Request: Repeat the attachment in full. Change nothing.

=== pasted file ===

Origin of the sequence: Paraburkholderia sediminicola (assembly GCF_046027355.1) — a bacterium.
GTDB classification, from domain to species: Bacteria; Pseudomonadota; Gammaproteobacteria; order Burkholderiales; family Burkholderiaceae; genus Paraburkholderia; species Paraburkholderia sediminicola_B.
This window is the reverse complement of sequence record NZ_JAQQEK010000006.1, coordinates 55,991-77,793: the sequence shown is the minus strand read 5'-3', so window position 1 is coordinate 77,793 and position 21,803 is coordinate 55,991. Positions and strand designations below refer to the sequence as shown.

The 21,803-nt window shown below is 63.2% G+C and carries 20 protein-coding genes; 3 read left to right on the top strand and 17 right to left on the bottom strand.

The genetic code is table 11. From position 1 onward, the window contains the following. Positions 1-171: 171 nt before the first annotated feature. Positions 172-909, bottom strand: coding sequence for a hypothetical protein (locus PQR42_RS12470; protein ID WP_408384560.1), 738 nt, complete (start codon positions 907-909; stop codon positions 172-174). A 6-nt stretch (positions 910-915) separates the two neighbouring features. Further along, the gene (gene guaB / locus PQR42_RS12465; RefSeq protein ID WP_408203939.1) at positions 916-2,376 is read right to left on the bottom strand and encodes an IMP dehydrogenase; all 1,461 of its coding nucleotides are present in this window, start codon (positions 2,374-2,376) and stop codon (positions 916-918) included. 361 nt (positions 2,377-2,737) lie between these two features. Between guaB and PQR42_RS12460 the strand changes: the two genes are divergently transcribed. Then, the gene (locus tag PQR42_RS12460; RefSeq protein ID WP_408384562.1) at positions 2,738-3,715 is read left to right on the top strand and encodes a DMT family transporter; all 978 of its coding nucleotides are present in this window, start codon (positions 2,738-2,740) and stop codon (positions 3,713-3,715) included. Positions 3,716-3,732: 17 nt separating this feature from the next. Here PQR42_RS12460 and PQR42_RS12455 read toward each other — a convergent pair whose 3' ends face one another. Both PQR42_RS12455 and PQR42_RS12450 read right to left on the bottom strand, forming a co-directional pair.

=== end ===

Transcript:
Origin of the sequence: Paraburkholderia sediminicola (assembly GCF_046027355.1) — a bacterium.
GTDB classification, from domain to species: Bacteria; Pseudomonadota; Gammaproteobacteria; order Burkholderiales; family Burkholderiaceae; genus Paraburkholderia; species Paraburkholderia sediminicola_B.
This window is the reverse complement of sequence record NZ_JAQQEK010000006.1, coordinates 55,991-77,793: the sequence shown is the minus strand read 5'-3', so window position 1 is coordinate 77,793 and position 21,803 is coordinate 55,991. Positions and strand designations below refer to the sequence as shown.

The 21,803-nt window shown below is 63.2% G+C and carries 20 protein-coding genes; 3 read left to right on the top strand and 17 right to left on the bottom strand.

The genetic code is table 11. From position 1 onward, the window contains the following. Positions 1-171: 171 nt before the first annotated feature. Positions 172-909, bottom strand: coding sequence for a hypothetical protein (locus PQR42_RS12470; protein ID WP_408384560.1), 738 nt, complete (start codon positions 907-909; stop codon positions 172-174). A 6-nt stretch (positions 910-915) separates the two neighbouring features. Further along, the gene (gene guaB / locus PQR42_RS12465; RefSeq protein ID WP_408203939.1) at positions 916-2,376 is read right to left on the bottom strand and encodes an IMP dehydrogenase; all 1,461 of its coding nucleotides are present in this window, start codon (positions 2,374-2,376) and stop codon (positions 916-918) included. 361 nt (positions 2,377-2,737) lie between these two features. Between guaB and PQR42_RS12460 the strand changes: the two genes are divergently transcribed. Then, the gene (locus tag PQR42_RS12460; RefSeq protein ID WP_408384562.1) at positions 2,738-3,715 is read left to right on the top strand and encodes a DMT family transporter; all 978 of its coding nucleotides are present in this window, start codon (positions 2,738-2,740) and stop codon (positions 3,713-3,715) included. Positions 3,716-3,732: 17 nt separating this feature from the next. Here PQR42_RS12460 and PQR42_RS12455 read toward each other — a convergent pair whose 3' ends face one another. Both PQR42_RS12455 and PQR42_RS12450 read right to left on the bottom strand, forming a co-directional pair.